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techkenyot.com October 16, 2018


Rapid, unprecedented change needed to halt global warming - U.N

09 October 2018, 07:56 | Edward Lowe

Rapid, unprecedented change needed to halt global warming - U.N

'Unprecedented' action needed to prevent 1.5C of global warming by 2030

He said the government would not change policy "just because somebody might suggest that some sort of report is the way we need to follow and everything that we should do".

The headlines about cutting emissions by 45% by 2030 and getting nearly all of our electricity from renewables by the middle of the century, are all very well but a key point of this report is that successfully limiting climate change to 1.5C is not just down to cutting emissions or making lifestyle changes or planting trees - it is all of that and then some, acting in concert at the same time.

Countries in the southern hemisphere will be among the worse off, the report said, "projected to experience the largest impacts on economic growth due to climate change should global warming increase". "Even the scientists were surprised to see how much science was already there and how much they could really differentiate and how great are the benefits of limiting global warming at 1.5 compared to 2", Thelma Krug, vice-chair of the IPCC, told Reuters.

Where Has The Warning Come From?

The Nobel Prize-winning organisation said that the world was well off track in its goal of limiting global temperature rise to below 1.5ºC and heading for 2ºC or more.

Is It A Big Deal?

The changes required, from energy to agriculture, are "unprecedented in terms of scale", the group writes in a summary for policymakers.

Today, the United Nations' Intergovernmental Panel on Climate Change released a report on the forthcoming impacts of climate change.

If the temperature rise can be kept under 1.5C above pre-industrial levels, then those impacts - from extreme weather to rising seas - will be less severe.

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The report was prepared at the request of governments when the global pact to tackle climate change was agreed in Paris almost three years ago.

But that is a big ask, considering we released more carbon dioxide into the atmosphere previous year than ever before.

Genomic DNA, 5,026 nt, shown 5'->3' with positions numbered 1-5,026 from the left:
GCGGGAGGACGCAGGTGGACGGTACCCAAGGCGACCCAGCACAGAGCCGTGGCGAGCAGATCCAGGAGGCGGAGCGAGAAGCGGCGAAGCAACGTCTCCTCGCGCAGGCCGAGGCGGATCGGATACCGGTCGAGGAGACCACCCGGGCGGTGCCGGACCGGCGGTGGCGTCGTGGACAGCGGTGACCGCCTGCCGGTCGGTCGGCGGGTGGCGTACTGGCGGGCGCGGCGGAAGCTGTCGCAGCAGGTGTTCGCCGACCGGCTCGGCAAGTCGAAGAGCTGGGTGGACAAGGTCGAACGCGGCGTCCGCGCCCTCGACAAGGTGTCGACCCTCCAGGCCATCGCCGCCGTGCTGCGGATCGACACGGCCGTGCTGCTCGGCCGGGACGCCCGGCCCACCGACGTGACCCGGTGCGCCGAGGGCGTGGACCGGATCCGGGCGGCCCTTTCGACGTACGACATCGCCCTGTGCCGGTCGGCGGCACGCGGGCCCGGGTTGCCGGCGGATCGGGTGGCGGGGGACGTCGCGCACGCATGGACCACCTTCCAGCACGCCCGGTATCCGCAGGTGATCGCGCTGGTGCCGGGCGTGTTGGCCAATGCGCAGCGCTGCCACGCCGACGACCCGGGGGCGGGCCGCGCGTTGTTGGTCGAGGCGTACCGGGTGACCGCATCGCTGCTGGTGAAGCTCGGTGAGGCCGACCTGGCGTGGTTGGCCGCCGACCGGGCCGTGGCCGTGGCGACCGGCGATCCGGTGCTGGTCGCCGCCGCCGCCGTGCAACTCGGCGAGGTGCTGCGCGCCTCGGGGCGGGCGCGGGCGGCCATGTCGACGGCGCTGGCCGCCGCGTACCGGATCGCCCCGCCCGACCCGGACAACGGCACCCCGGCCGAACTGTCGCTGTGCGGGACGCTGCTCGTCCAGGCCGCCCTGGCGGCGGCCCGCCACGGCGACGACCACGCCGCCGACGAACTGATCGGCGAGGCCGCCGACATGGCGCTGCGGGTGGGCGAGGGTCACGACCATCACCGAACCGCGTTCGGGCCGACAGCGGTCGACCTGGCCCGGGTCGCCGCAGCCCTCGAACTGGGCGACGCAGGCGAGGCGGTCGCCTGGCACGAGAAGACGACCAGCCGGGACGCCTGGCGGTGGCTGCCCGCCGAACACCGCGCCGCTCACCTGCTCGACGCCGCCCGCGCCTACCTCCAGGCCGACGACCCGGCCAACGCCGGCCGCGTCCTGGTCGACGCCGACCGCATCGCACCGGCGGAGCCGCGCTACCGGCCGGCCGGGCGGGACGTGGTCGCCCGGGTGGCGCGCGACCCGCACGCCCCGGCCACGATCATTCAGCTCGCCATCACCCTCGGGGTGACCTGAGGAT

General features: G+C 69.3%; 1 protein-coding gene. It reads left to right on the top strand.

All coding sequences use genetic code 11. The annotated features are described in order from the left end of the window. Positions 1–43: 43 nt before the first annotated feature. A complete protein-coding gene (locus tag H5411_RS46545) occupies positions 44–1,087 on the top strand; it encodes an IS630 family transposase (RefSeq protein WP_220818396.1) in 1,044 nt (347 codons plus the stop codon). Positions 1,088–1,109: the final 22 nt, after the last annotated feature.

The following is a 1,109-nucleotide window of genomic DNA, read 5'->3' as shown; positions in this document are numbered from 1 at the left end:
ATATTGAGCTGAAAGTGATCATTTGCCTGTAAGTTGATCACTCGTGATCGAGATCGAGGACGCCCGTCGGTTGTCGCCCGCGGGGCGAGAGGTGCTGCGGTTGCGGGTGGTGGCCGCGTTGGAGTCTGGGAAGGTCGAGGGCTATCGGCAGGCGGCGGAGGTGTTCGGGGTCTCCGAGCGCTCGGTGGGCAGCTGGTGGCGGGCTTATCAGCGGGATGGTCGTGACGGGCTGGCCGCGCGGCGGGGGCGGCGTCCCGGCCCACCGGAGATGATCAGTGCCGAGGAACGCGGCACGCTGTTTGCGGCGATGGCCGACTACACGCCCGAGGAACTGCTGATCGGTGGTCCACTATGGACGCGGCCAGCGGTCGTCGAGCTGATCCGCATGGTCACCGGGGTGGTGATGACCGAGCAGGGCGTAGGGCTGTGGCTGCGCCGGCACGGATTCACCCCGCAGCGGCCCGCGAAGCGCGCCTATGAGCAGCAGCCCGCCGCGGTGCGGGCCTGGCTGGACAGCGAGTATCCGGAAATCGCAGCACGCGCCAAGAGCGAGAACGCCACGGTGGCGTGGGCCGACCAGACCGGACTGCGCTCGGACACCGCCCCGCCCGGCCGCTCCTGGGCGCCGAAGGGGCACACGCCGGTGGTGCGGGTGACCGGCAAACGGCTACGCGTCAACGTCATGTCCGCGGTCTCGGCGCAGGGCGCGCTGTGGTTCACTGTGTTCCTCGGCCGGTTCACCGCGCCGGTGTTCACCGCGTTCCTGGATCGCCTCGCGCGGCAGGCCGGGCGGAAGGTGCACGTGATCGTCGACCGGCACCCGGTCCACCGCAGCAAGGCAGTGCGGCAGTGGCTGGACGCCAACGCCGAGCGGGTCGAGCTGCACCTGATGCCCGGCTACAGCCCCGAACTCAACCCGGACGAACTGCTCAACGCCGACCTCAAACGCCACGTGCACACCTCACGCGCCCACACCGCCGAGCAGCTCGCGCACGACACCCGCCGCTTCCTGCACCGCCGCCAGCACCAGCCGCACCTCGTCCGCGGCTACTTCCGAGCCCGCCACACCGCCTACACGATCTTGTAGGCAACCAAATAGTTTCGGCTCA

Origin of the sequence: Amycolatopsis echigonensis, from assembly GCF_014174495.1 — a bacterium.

How Can Cuts Be Achieved?

To contain warming at 1.5C, man-made global net carbon dioxide (CO2) emissions would need to fall by about 45 percent by 2030 from 2010 levels and reach "net zero" by mid-century.

This means no more Carbon dioxide should be put out than is being removed by current measures, such as planting trees.

The middle range of the IPCC's scenarios, where there is little to no overshoot, require that renewables make up 70 to 85 percent of electricity by 2050.

They will also require considerable political engagement globally, as will reducing the amount of carbon being emitted.

Emissions cuts in transport, buildings, industry, power generation and dietary habits such as eating meat will need to take place in a bid to speed up temperature limits.

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At a doorstop on the Gold Coast on Monday, Morrison said the IPCC report "does not provide recommendations to Australia or Australia's program, this is dealing with the global program". Between 10 and 30 per cent of coral reef could be saved from obliteration, according to the IPCC report.

"There are signs that we can do a lot more", he said. But the heads of small island nations, fearful of rising sea levels, had also asked scientists to examine the effects of 2.7 degrees of warming.

Why do we need to limit global warming to 1.5C?

.

While warming of 2C above pre-industrial levels has widely been thought of as the threshold beyond which risky climate change will occur, vulnerable countries such as low-lying island states warn rises above 1.5C will threaten their survival. Coral reefs would decline by 70-90% with global warming of 1.5 degrees, whereas more than 99% would be lost with 2 degrees.

Small islands and coastal cities such as NY and Mumbai risk going underwater without the installation of sea barriers.

Johnny Chan Chung-leung, director of City University's Guy Carpenter Asia-Pacific Climate Impact Centre, said laws - rather than targets - that mandated a certain ratio of renewables in the power mix by a certain date were also necessary. Still, action so far has been haltingly slow.

'The faster governments phase out coal, embrace the renewable energy revolution and move to protect communities at risk, the more lives and livelihoods will be spared'. We can't find any historical analogies for it.

Staying under 1.5C could mean 420 million fewer people being frequently exposed to extreme heatwaves, and about 65 million fewer people being exposed to exceptional heatwaves.

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